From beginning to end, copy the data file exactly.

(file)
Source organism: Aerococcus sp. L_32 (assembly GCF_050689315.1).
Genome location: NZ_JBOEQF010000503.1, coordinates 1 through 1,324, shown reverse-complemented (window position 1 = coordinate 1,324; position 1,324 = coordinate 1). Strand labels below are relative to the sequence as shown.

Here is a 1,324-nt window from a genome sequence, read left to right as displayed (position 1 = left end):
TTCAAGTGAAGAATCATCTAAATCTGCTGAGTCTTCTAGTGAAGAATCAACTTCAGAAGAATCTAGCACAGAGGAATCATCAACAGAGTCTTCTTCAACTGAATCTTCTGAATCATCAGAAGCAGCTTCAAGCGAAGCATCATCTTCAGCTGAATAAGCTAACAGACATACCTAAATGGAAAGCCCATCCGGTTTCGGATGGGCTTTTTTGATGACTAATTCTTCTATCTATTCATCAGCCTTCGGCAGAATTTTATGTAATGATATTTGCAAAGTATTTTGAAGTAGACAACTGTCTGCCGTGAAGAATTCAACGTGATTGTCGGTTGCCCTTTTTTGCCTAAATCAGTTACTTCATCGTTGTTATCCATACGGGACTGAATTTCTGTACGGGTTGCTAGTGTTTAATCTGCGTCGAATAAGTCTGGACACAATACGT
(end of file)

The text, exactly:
Source organism: Aerococcus sp. L_32 (assembly GCF_050689315.1).
Genome location: NZ_JBOEQF010000503.1, coordinates 1 through 1,324, shown reverse-complemented (window position 1 = coordinate 1,324; position 1,324 = coordinate 1). Strand labels below are relative to the sequence as shown.

Here is a 1,324-nt window from a genome sequence, read left to right as displayed (position 1 = left end):
TTCAAGTGAAGAATCATCTAAATCTGCTGAGTCTTCTAGTGAAGAATCAACTTCAGAAGAATCTAGCACAGAGGAATCATCAACAGAGTCTTCTTCAACTGAATCTTCTGAATCATCAGAAGCAGCTTCAAGCGAAGCATCATCTTCAGCTGAATAAGCTAACAGACATACCTAAATGGAAAGCCCATCCGGTTTCGGATGGGCTTTTTTGATGACTAATTCTTCTATCTATTCATCAGCCTTCGGCAGAATTTTATGTAATGATATTTGCAAAGTATTTTGAAGTAGACAACTGTCTGCCGTGAAGAATTCAACGTGATTGTCGGTTGCCCTTTTTTGCCTAAATCAGTTACTTCATCGTTGTTATCCATACGGGACTGAATTTCTGTACGGGTTGCTAGTGTTTAATCTGCGTCGAATAAGTCTGGACACAATACGT